FREDERICTON - A government fund to help multiple sclerosis patients in New Brunswick seek medical services outside the province -- including the so-called liberation therapy -- is now in effect.

Premier David Alward promised last year to launch the fund, and $250,000 has been budgeted for it this year.

Studies have cast doubt on whether the treatment actually benefits patients with MS, and the MS Society of Canada has called for more research into the procedure.

But New Brunswick Health Minister Madeleine Dube says that could be debated for some time, and there are people who need support now.

Only New Brunswick has gone so far as to provide funding to help people undergo liberation treatment abroad.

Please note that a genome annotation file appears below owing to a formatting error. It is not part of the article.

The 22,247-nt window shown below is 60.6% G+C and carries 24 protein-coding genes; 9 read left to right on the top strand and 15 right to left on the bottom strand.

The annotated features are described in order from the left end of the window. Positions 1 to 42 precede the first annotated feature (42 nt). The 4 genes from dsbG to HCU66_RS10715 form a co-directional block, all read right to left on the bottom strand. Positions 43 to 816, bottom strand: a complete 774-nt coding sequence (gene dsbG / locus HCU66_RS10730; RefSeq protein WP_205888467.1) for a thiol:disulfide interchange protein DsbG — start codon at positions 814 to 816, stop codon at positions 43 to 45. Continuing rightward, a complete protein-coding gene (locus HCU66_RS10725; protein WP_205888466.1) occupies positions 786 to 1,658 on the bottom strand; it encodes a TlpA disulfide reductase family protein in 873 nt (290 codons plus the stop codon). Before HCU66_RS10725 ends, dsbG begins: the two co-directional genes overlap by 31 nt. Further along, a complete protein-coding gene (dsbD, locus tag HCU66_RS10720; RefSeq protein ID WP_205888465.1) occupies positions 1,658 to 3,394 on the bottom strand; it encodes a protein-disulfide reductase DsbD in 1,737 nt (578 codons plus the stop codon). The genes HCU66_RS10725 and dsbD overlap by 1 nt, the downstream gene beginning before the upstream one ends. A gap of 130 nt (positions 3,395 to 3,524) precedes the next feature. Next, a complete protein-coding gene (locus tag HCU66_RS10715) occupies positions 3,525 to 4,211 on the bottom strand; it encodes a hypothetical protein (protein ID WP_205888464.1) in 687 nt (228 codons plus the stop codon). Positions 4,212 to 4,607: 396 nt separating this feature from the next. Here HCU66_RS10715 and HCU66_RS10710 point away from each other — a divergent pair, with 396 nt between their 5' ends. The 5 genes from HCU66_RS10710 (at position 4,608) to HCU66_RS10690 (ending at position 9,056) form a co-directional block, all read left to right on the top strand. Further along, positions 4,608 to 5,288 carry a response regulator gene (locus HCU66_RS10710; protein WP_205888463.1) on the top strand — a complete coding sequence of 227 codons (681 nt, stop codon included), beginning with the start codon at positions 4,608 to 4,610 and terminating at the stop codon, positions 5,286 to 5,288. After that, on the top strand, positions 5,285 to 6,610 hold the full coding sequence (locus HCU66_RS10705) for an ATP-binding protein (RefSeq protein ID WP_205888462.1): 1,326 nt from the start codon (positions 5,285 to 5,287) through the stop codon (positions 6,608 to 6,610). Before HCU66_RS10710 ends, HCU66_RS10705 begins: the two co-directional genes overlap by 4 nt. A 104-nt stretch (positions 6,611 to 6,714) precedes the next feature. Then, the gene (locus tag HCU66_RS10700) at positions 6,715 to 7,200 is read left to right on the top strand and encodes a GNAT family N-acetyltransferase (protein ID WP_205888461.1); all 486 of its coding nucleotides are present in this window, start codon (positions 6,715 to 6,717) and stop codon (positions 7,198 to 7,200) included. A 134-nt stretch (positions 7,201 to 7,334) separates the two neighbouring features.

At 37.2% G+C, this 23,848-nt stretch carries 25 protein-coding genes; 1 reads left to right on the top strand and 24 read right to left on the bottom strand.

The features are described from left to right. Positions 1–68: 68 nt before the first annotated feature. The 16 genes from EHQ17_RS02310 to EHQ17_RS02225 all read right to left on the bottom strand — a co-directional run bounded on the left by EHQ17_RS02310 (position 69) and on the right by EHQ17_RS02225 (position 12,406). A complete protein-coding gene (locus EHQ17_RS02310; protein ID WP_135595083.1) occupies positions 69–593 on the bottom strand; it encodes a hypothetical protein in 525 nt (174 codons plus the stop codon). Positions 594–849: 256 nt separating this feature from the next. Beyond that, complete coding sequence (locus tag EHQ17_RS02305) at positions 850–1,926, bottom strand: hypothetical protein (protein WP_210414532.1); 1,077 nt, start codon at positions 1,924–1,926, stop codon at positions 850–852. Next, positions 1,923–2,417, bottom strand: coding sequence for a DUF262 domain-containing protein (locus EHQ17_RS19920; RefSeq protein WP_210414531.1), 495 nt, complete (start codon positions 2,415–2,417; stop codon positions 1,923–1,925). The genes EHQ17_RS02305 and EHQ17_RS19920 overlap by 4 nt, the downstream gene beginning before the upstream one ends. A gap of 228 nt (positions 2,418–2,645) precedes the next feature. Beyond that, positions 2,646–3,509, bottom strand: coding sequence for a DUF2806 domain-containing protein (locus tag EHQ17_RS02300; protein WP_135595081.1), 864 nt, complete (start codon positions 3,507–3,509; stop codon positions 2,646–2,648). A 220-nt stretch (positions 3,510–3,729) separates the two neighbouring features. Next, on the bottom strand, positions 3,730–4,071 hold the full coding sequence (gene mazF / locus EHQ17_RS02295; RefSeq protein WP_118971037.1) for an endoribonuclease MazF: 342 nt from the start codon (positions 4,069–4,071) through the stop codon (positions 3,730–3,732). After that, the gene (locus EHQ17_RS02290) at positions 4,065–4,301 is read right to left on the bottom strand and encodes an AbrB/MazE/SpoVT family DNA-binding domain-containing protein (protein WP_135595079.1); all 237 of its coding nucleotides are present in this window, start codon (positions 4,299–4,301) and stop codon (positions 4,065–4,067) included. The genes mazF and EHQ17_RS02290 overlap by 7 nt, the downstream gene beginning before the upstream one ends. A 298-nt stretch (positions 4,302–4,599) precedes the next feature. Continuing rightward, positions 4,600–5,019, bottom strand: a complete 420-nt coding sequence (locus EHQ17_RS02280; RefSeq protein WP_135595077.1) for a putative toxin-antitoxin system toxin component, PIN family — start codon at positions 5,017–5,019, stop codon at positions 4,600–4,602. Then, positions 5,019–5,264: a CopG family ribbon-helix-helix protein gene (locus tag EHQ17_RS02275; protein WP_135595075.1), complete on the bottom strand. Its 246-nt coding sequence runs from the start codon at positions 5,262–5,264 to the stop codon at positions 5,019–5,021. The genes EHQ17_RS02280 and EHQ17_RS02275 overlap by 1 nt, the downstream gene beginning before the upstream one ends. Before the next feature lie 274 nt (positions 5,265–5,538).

Saskatchewan and Manitoba have committed funding for clinical trials of the treatment and Newfoundland and Labrador is conducting an observational study of patients who have sought it.

A number of provinces are also now developing guidelines for doctors on how patients who travel abroad for liberation therapy should be cared for once they return.

Patients who qualify for New Brunswick's fund will be eligible for a one-time grant up to a maximum of $2,500, which must be matched by a fundraising organization or other third party.

They must provide proof they have been diagnosed with MS and that they have received treatment on or after April 1, 2011.